Booker is world’s top book prize
The Booker Prize has emerged as the world’s most important international book prize after detailed research from Nielsen Book involving almost 1,000 publishers, authors and booksellers.
In terms of awareness, the Booker Prize/International Booker Prize had a worldwide score of 95% in 2021, slightly ahead of its nearest rival, the Pulitzer Prize, on 93%. The two Anglophone prizes were by far the most well known, with the Prix Goncourt trailling a distant third at 65%, followed by the Costas on 60% with the Sharjah International Book Fair Awards fifth on 40%.
Research findings were split out into national subsets, which, unsurprisingly, showed that the Booker had the highest awareness in the UK, at 97%, followed by the Pulitzer on 95%, the Costas on 86%, the Women’s Prize for Fiction on 85% and the British Book Awards on 83%. In the US, awareness of the Pulitzer was 100%, followed by the National Book Awards on 98% and the Booker on 95%. The research did not include the Nobel.
Respondents were also asked to rank prizes in terms of importance, on a scale of 1 – 10. The Booker had the highest average score around the world, at 7.7, followed by the Pulitzer on 7.0, with the Prix Concourt on 5.4, and the Costas fourth on 4.9. In the UK and Ireland, the ranking was Booker first at 8.4, followed by WPF on 7.5, the Costas on 7.3, the Pulitzer on 6.3, and the British Book Awards (aka Nibbies) on 6.1. In the US, the Booker was fourth behind the Pulitzer, the National Book Awards and the John Newbery Medal.
Respondents were also asked to name up to 3 key book prizes for their territory (other than those specifically tested in the survey) and the CWA Daggers, Carnegie/Kate Greenaway and Baillie Gifford awards were most commonly mentioned by UK and Ireland respondents.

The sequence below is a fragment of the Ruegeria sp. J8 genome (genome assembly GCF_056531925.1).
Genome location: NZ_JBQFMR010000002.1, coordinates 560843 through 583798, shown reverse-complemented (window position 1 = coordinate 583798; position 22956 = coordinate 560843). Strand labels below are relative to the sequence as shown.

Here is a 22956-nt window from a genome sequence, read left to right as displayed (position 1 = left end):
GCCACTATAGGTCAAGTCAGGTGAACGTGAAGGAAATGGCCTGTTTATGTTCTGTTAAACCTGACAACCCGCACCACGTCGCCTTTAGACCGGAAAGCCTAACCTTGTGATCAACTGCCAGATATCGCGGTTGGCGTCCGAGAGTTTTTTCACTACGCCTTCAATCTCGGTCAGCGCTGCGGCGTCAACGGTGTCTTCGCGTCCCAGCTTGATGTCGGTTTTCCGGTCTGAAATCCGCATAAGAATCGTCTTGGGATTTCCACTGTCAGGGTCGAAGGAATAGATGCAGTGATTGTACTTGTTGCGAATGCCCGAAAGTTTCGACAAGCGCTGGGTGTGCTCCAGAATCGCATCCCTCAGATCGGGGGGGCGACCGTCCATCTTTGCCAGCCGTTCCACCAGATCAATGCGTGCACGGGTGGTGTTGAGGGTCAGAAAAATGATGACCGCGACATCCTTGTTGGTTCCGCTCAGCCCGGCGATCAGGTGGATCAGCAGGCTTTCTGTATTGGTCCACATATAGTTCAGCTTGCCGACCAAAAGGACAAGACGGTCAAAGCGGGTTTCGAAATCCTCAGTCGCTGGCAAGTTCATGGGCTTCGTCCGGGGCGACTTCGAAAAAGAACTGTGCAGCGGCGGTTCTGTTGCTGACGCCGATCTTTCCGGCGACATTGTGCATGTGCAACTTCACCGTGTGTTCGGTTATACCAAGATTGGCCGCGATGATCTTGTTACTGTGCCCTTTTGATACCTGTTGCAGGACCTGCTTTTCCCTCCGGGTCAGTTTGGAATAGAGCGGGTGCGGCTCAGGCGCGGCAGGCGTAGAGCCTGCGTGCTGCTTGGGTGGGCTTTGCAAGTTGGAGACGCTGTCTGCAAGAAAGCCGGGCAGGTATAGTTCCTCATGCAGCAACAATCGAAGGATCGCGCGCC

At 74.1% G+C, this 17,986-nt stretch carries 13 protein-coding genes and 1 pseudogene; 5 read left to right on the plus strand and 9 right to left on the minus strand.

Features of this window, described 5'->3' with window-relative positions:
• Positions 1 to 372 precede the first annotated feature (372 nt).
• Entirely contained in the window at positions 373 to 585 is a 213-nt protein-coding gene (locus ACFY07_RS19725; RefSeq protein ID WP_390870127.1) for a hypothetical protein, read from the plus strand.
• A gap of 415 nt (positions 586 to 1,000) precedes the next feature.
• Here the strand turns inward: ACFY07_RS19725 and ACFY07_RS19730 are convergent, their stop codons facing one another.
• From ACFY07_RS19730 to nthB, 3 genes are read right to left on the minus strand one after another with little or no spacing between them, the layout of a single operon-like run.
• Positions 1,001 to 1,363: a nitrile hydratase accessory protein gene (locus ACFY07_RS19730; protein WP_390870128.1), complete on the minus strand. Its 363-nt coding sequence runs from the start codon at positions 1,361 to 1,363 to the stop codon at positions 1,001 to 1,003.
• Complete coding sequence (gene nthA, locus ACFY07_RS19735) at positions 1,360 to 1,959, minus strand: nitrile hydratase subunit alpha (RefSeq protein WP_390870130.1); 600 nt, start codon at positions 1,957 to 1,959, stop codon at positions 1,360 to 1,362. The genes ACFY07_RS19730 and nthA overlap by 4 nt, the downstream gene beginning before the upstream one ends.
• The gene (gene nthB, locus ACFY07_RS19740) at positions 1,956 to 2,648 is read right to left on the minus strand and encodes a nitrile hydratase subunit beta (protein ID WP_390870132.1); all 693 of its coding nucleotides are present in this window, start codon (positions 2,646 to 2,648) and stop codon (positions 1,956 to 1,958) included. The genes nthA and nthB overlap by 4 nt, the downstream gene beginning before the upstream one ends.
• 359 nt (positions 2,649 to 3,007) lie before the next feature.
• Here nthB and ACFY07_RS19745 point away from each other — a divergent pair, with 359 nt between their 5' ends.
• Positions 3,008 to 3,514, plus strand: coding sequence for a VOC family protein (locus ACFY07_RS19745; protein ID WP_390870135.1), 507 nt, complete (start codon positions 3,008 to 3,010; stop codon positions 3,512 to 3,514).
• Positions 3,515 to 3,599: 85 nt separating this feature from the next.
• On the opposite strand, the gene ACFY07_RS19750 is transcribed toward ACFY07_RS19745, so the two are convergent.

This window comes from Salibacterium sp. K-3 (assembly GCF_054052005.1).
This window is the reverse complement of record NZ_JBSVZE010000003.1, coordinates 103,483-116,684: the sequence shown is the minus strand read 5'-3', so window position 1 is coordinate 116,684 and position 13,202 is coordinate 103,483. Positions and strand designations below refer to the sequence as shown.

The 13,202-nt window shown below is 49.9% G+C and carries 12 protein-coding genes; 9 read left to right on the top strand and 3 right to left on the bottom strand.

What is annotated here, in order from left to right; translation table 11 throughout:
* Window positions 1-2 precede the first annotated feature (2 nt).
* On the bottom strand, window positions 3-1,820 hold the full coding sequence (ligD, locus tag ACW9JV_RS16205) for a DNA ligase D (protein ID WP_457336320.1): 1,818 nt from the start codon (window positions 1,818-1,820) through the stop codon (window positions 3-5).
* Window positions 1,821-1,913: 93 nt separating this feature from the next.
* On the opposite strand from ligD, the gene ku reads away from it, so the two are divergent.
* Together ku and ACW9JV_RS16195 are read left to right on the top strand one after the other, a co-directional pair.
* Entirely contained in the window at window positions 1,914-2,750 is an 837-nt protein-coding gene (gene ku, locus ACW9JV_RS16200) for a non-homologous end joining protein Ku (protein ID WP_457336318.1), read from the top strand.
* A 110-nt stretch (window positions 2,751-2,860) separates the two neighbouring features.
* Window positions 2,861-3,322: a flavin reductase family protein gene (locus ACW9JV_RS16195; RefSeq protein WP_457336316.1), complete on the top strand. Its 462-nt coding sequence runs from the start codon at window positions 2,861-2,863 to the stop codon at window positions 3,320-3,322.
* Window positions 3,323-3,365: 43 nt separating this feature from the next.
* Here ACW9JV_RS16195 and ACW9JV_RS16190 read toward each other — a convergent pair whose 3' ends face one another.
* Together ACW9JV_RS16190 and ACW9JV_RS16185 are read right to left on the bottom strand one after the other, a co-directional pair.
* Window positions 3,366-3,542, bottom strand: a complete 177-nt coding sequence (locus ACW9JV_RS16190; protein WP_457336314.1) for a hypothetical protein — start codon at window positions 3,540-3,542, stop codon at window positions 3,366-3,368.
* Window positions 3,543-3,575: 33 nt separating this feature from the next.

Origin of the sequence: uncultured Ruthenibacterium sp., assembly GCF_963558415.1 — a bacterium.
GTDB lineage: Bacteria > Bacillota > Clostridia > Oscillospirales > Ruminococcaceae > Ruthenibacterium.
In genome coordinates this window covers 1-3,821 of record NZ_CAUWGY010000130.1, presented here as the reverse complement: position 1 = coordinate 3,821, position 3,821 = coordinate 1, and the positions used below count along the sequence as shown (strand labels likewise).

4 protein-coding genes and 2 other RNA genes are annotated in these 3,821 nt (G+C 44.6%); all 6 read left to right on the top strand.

The amount of support given by international book prizes to help publish/promote winners was also evaluated, with the Irish Book Awards topping the British and Irish chart, with 71% of publishers, authors and agents considering support ‘excellent or ‘good’. Second were the British Book Awards on 61%, followed by the Booker and WPF tied on 60% and the Costas on 59%.
Other categories in the research included what factors would influence publishers and authors entering awards, likelihood of publishers producing translated versions of winning books, what influenced retailers to stock winners, what factors encouraged the media to cover award schemes, and priorities for prize organisers in the future.
The background to the research is that during the summer of 2020, Nielsen Book was commissioned by an (unnamed) International Book Prize ‘to undertake an industry-wide survey to explore the perception of a number of book prizes across publishing, bookselling, writing, media and academic sectors in various countries. Nielsen Book was commissioned to repeat the survey in the summer of 2021, to see whether and how opinions had changed. The 2021 research was supported by the International Publishers Association, Frankfurt Book Fair, London Book Fair and Publishing Perspectives.’
There were a total of 954 respondents in total to the International Book Prize Awareness
& Impact Survey 2021, of which a third were in the UK/Ireland, while one in six were in each of the US, German speaking countries, and the Middle East/North Africa (MENA) region (most commonly Egypt, Saudi Arabia, UAE). The remaining one in five were in the rest of the world (ROW), split between other European countries, Asia, Americas, Australasia & Sub-Saharan Africa.
Around a third in each year were publishers, with a similar proportion who were authors or academics. Small proportions were retailers or in the media. One in four in 2021 were in other sectors (e.g. agents, arts organisations, trade associations, book industry services).
The survey, led by Steve Bohme, Research Director at Nielsen Book, will be repeated in 2022. More information at www.nielsenbook.co.uk